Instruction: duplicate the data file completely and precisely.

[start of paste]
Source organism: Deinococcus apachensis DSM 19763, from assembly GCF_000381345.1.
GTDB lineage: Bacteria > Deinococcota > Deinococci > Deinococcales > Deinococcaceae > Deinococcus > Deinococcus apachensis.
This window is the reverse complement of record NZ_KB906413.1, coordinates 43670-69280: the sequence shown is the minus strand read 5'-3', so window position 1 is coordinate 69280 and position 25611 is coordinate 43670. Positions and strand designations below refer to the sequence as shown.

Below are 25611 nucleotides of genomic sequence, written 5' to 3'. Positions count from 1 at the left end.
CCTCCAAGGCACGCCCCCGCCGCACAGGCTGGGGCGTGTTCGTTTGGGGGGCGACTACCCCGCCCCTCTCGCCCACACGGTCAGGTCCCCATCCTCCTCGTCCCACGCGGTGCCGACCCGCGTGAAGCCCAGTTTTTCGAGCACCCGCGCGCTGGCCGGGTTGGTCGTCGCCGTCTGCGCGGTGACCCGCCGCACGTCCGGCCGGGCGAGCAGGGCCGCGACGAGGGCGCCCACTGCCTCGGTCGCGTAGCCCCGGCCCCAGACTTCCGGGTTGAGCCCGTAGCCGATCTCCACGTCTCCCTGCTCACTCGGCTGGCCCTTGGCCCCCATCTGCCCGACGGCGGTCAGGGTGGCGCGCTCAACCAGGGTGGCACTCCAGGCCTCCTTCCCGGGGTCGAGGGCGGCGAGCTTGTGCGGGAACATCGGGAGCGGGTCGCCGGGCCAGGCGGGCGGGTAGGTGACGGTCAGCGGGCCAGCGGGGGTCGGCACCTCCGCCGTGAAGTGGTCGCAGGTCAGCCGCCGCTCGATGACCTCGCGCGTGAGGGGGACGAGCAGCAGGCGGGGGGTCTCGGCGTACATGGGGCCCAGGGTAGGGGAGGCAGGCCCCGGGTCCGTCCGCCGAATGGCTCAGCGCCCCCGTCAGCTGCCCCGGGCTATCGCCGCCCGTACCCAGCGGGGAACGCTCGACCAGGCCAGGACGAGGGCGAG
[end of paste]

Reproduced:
Source organism: Deinococcus apachensis DSM 19763, from assembly GCF_000381345.1.
GTDB lineage: Bacteria > Deinococcota > Deinococci > Deinococcales > Deinococcaceae > Deinococcus > Deinococcus apachensis.
This window is the reverse complement of record NZ_KB906413.1, coordinates 43670-69280: the sequence shown is the minus strand read 5'-3', so window position 1 is coordinate 69280 and position 25611 is coordinate 43670. Positions and strand designations below refer to the sequence as shown.

Below are 25611 nucleotides of genomic sequence, written 5' to 3'. Positions count from 1 at the left end.
CCTCCAAGGCACGCCCCCGCCGCACAGGCTGGGGCGTGTTCGTTTGGGGGGCGACTACCCCGCCCCTCTCGCCCACACGGTCAGGTCCCCATCCTCCTCGTCCCACGCGGTGCCGACCCGCGTGAAGCCCAGTTTTTCGAGCACCCGCGCGCTGGCCGGGTTGGTCGTCGCCGTCTGCGCGGTGACCCGCCGCACGTCCGGCCGGGCGAGCAGGGCCGCGACGAGGGCGCCCACTGCCTCGGTCGCGTAGCCCCGGCCCCAGACTTCCGGGTTGAGCCCGTAGCCGATCTCCACGTCTCCCTGCTCACTCGGCTGGCCCTTGGCCCCCATCTGCCCGACGGCGGTCAGGGTGGCGCGCTCAACCAGGGTGGCACTCCAGGCCTCCTTCCCGGGGTCGAGGGCGGCGAGCTTGTGCGGGAACATCGGGAGCGGGTCGCCGGGCCAGGCGGGCGGGTAGGTGACGGTCAGCGGGCCAGCGGGGGTCGGCACCTCCGCCGTGAAGTGGTCGCAGGTCAGCCGCCGCTCGATGACCTCGCGCGTGAGGGGGACGAGCAGCAGGCGGGGGGTCTCGGCGTACATGGGGCCCAGGGTAGGGGAGGCAGGCCCCGGGTCCGTCCGCCGAATGGCTCAGCGCCCCCGTCAGCTGCCCCGGGCTATCGCCGCCCGTACCCAGCGGGGAACGCTCGACCAGGCCAGGACGAGGGCGAG